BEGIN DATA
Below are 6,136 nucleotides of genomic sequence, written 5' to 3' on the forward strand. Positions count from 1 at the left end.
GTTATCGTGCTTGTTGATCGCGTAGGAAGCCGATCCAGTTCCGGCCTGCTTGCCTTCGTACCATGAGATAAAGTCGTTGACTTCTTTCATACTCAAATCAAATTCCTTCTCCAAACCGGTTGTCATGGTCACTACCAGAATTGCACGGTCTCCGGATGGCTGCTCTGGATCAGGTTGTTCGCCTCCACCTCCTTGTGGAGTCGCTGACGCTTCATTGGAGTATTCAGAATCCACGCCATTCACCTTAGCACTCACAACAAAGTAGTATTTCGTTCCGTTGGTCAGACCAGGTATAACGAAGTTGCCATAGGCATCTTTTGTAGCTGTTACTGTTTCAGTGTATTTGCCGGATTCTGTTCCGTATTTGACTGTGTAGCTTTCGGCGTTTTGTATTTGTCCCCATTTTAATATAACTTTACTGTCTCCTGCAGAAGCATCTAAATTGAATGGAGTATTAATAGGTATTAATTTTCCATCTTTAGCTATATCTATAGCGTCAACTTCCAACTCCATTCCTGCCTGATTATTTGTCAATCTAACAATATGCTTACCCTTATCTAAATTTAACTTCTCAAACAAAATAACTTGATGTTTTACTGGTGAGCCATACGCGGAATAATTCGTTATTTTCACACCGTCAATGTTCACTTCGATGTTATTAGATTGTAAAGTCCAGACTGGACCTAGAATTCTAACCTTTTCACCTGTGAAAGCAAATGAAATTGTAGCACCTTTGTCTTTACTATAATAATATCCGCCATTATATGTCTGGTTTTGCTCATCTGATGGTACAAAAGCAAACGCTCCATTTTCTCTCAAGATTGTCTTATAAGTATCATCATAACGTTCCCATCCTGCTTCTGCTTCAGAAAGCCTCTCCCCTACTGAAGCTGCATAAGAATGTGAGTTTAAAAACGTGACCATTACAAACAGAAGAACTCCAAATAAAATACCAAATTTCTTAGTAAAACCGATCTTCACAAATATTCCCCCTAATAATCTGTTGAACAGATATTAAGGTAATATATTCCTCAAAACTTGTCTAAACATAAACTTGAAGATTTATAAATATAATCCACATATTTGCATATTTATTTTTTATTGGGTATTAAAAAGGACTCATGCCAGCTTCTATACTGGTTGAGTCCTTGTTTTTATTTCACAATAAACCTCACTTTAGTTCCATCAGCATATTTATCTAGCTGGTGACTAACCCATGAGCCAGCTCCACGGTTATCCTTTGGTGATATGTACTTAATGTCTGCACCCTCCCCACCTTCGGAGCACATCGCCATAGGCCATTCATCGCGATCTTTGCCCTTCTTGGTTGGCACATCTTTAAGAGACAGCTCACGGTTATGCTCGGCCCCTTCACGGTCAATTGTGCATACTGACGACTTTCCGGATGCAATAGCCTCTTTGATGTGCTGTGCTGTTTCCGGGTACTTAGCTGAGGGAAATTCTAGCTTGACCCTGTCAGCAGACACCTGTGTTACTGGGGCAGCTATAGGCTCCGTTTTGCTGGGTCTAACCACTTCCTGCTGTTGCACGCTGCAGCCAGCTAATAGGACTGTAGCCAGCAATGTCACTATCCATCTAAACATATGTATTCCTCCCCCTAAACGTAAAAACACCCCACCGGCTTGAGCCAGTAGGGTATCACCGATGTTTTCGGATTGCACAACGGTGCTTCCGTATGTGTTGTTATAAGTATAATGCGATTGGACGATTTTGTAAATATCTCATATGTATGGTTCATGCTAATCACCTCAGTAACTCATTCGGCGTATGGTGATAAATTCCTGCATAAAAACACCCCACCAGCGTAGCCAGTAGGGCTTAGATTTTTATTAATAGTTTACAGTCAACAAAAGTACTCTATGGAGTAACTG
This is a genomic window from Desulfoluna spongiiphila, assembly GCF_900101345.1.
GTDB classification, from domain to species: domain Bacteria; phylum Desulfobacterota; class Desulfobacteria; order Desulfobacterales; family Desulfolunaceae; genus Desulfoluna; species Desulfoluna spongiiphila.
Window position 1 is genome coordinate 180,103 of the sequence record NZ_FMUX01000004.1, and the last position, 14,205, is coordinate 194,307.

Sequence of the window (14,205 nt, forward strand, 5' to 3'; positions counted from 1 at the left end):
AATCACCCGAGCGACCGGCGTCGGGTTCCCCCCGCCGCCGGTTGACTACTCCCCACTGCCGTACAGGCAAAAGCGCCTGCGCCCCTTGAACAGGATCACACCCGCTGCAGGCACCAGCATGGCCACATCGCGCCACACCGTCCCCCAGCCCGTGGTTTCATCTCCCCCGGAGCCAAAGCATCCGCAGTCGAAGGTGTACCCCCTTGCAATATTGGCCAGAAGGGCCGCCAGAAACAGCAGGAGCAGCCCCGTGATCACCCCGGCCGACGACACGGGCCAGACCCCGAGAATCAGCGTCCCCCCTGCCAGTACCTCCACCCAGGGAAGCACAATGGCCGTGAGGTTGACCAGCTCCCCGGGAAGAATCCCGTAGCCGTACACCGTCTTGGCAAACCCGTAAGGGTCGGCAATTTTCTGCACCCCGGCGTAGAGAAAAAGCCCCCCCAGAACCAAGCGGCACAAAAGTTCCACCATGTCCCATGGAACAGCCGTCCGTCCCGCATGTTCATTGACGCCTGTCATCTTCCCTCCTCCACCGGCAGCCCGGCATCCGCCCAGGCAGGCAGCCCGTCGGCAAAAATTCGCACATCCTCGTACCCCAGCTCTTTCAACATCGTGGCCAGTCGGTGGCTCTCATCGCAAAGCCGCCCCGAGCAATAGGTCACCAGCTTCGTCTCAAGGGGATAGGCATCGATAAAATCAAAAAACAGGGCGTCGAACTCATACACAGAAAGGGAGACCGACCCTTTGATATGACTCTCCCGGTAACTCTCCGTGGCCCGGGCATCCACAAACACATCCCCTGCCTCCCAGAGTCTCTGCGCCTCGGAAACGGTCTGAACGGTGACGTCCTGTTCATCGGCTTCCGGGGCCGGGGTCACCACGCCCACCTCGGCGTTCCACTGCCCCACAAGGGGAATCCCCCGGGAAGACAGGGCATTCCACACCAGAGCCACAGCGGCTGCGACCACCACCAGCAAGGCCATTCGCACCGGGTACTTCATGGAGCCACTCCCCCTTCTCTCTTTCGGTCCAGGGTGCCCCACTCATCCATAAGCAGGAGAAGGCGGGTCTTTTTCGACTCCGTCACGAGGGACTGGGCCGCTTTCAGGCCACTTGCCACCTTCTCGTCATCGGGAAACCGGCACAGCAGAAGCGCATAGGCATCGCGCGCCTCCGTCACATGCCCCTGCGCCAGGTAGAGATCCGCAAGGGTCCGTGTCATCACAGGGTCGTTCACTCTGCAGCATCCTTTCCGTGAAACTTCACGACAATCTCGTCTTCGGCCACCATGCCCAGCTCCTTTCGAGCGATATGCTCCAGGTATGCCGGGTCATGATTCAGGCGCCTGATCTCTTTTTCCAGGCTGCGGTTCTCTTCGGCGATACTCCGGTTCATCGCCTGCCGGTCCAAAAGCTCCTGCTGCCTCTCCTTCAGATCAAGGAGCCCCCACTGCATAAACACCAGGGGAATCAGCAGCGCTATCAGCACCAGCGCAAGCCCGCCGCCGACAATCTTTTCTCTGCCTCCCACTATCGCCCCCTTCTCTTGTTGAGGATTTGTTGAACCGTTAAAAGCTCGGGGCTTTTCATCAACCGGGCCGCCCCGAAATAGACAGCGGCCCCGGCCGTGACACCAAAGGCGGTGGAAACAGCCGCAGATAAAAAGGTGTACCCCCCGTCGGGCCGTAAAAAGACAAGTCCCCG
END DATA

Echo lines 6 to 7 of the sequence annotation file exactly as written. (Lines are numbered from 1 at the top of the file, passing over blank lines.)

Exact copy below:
Sequence of the window (14,205 nt, forward strand, 5' to 3'; positions counted from 1 at the left end):
AATCACCCGAGCGACCGGCGTCGGGTTCCCCCCGCCGCCGGTTGACTACTCCCCACTGCCGTACAGGCAAAAGCGCCTGCGCCCCTTGAACAGGATCACACCCGCTGCAGGCACCAGCATGGCCACATCGCGCCACACCGTCCCCCAGCCCGTGGTTTCATCTCCCCCGGAGCCAAAGCATCCGCAGTCGAAGGTGTACCCCCTTGCAATATTGGCCAGAAGGGCCGCCAGAAACAGCAGGAGCAGCCCCGTGATCACCCCGGCCGACGACACGGGCCAGACCCCGAGAATCAGCGTCCCCCCTGCCAGTACCTCCACCCAGGGAAGCACAATGGCCGTGAGGTTGACCAGCTCCCCGGGAAGAATCCCGTAGCCGTACACCGTCTTGGCAAACCCGTAAGGGTCGGCAATTTTCTGCACCCCGGCGTAGAGAAAAAGCCCCCCCAGAACCAAGCGGCACAAAAGTTCCACCATGTCCCATGGAACAGCCGTCCGTCCCGCATGTTCATTGACGCCTGTCATCTTCCCTCCTCCACCGGCAGCCCGGCATCCGCCCAGGCAGGCAGCCCGTCGGCAAAAATTCGCACATCCTCGTACCCCAGCTCTTTCAACATCGTGGCCAGTCGGTGGCTCTCATCGCAAAGCCGCCCCGAGCAATAGGTCACCAGCTTCGTCTCAAGGGGATAGGCATCGATAAAATCAAAAAACAGGGCGTCGAACTCATACACAGAAAGGGAGACCGACCCTTTGATATGACTCTCCCGGTAACTCTCCGTGGCCCGGGCATCCACAAACACATCCCCTGCCTCCCAGAGTCTCTGCGCCTCGGAAACGGTCTGAACGGTGACGTCCTGTTCATCGGCTTCCGGGGCCGGGGTCACCACGCCCACCTCGGCGTTCCACTGCCCCACAAGGGGAATCCCCCGGGAAGACAGGGCATTCCACACCAGAGCCACAGCGGCTGCGACCACCACCAGCAAGGCCATTCGCACCGGGTACTTCATGGAGCCACTCCCCCTTCTCTCTTTCGGTCCAGGGTGCCCCACTCATCCATAAGCAGGAGAAGGCGGGTCTTTTTCGACTCCGTCACGAGGGACTGGGCCGCTTTCAGGCCACTTGCCACCTTCTCGTCATCGGGAAACCGGCACAGCAGAAGCGCATAGGCATCGCGCGCCTCCGTCACATGCCCCTGCGCCAGGTAGAGATCCGCAAGGGTCCGTGTCATCACAGGGTCGTTCACTCTGCAGCATCCTTTCCGTGAAACTTCACGACAATCTCGTCTTCGGCCACCATGCCCAGCTCCTTTCGAGCGATATGCTCCAGGTATGCCGGGTCATGATTCAGGCGCCTGATCTCTTTTTCCAGGCTGCGGTTCTCTTCGGCGATACTCCGGTTCATCGCCTGCCGGTCCAAAAGCTCCTGCTGCCTCTCCTTCAGATCAAGGAGCCCCCACTGCATAAACACCAGGGGAATCAGCAGCGCTATCAGCACCAGCGCAAGCCCGCCGCCGACAATCTTTTCTCTGCCTCCCACTATCGCCCCCTTCTCTTGTTGAGGATTTGTTGAACCGTTAAAAGCTCGGGGCTTTTCATCAACCGGGCCGCCCCGAAATAGACAGCGGCCCCGGCCGTGACACCAAAGGCGGTGGAAACAGCCGCAGATAAAAAGGTGTACCCCCCGTCGGGCCGTAAAAAGACAAGTCCCCG